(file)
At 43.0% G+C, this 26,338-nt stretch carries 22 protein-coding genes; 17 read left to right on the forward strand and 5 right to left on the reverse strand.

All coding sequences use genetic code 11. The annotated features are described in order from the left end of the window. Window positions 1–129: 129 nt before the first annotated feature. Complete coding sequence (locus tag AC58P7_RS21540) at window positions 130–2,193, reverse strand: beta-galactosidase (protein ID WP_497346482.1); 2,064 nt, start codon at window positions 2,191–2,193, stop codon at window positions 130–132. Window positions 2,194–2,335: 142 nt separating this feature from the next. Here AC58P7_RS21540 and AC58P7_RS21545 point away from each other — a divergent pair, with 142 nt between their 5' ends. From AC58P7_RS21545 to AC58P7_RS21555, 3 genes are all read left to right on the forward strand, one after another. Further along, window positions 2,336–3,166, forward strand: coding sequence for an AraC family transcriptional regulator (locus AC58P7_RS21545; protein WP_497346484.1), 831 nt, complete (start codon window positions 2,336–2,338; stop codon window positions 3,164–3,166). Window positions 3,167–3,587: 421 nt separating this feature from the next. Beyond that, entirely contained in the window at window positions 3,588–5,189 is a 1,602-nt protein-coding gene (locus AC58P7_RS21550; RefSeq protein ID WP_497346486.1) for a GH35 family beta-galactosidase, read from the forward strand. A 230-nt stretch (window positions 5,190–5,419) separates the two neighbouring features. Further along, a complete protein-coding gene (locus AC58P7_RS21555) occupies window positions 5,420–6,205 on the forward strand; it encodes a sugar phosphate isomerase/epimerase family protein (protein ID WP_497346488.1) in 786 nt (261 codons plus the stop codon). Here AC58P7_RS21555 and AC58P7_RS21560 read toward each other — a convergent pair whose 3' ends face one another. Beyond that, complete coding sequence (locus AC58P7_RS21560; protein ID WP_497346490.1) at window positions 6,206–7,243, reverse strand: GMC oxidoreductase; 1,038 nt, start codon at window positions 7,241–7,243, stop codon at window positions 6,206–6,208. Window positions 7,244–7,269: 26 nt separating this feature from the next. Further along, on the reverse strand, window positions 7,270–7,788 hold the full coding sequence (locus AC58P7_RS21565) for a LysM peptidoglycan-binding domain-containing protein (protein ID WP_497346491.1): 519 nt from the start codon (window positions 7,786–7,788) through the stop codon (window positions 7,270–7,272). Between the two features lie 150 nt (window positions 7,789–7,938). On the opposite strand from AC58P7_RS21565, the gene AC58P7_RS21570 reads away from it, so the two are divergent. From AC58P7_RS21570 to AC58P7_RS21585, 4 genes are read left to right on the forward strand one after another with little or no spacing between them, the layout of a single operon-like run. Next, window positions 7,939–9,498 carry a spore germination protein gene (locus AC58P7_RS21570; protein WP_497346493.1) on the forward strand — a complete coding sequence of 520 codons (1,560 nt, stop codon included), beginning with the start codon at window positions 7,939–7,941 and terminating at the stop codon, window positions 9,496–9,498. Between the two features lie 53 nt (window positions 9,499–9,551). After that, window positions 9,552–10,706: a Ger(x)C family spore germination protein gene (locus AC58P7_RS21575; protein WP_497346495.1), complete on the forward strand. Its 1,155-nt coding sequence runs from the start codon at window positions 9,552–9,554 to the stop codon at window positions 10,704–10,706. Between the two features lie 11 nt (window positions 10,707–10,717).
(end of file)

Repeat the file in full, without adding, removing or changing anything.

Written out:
At 43.0% G+C, this 26,338-nt stretch carries 22 protein-coding genes; 17 read left to right on the forward strand and 5 right to left on the reverse strand.

All coding sequences use genetic code 11. The annotated features are described in order from the left end of the window. Window positions 1–129: 129 nt before the first annotated feature. Complete coding sequence (locus tag AC58P7_RS21540) at window positions 130–2,193, reverse strand: beta-galactosidase (protein ID WP_497346482.1); 2,064 nt, start codon at window positions 2,191–2,193, stop codon at window positions 130–132. Window positions 2,194–2,335: 142 nt separating this feature from the next. Here AC58P7_RS21540 and AC58P7_RS21545 point away from each other — a divergent pair, with 142 nt between their 5' ends. From AC58P7_RS21545 to AC58P7_RS21555, 3 genes are all read left to right on the forward strand, one after another. Further along, window positions 2,336–3,166, forward strand: coding sequence for an AraC family transcriptional regulator (locus AC58P7_RS21545; protein WP_497346484.1), 831 nt, complete (start codon window positions 2,336–2,338; stop codon window positions 3,164–3,166). Window positions 3,167–3,587: 421 nt separating this feature from the next. Beyond that, entirely contained in the window at window positions 3,588–5,189 is a 1,602-nt protein-coding gene (locus AC58P7_RS21550; RefSeq protein ID WP_497346486.1) for a GH35 family beta-galactosidase, read from the forward strand. A 230-nt stretch (window positions 5,190–5,419) separates the two neighbouring features. Further along, a complete protein-coding gene (locus AC58P7_RS21555) occupies window positions 5,420–6,205 on the forward strand; it encodes a sugar phosphate isomerase/epimerase family protein (protein ID WP_497346488.1) in 786 nt (261 codons plus the stop codon). Here AC58P7_RS21555 and AC58P7_RS21560 read toward each other — a convergent pair whose 3' ends face one another. Beyond that, complete coding sequence (locus AC58P7_RS21560; protein ID WP_497346490.1) at window positions 6,206–7,243, reverse strand: GMC oxidoreductase; 1,038 nt, start codon at window positions 7,241–7,243, stop codon at window positions 6,206–6,208. Window positions 7,244–7,269: 26 nt separating this feature from the next. Further along, on the reverse strand, window positions 7,270–7,788 hold the full coding sequence (locus AC58P7_RS21565) for a LysM peptidoglycan-binding domain-containing protein (protein ID WP_497346491.1): 519 nt from the start codon (window positions 7,786–7,788) through the stop codon (window positions 7,270–7,272). Between the two features lie 150 nt (window positions 7,789–7,938). On the opposite strand from AC58P7_RS21565, the gene AC58P7_RS21570 reads away from it, so the two are divergent. From AC58P7_RS21570 to AC58P7_RS21585, 4 genes are read left to right on the forward strand one after another with little or no spacing between them, the layout of a single operon-like run. Next, window positions 7,939–9,498 carry a spore germination protein gene (locus AC58P7_RS21570; protein WP_497346493.1) on the forward strand — a complete coding sequence of 520 codons (1,560 nt, stop codon included), beginning with the start codon at window positions 7,939–7,941 and terminating at the stop codon, window positions 9,496–9,498. Between the two features lie 53 nt (window positions 9,499–9,551). After that, window positions 9,552–10,706: a Ger(x)C family spore germination protein gene (locus AC58P7_RS21575; protein WP_497346495.1), complete on the forward strand. Its 1,155-nt coding sequence runs from the start codon at window positions 9,552–9,554 to the stop codon at window positions 10,704–10,706. Between the two features lie 11 nt (window positions 10,707–10,717).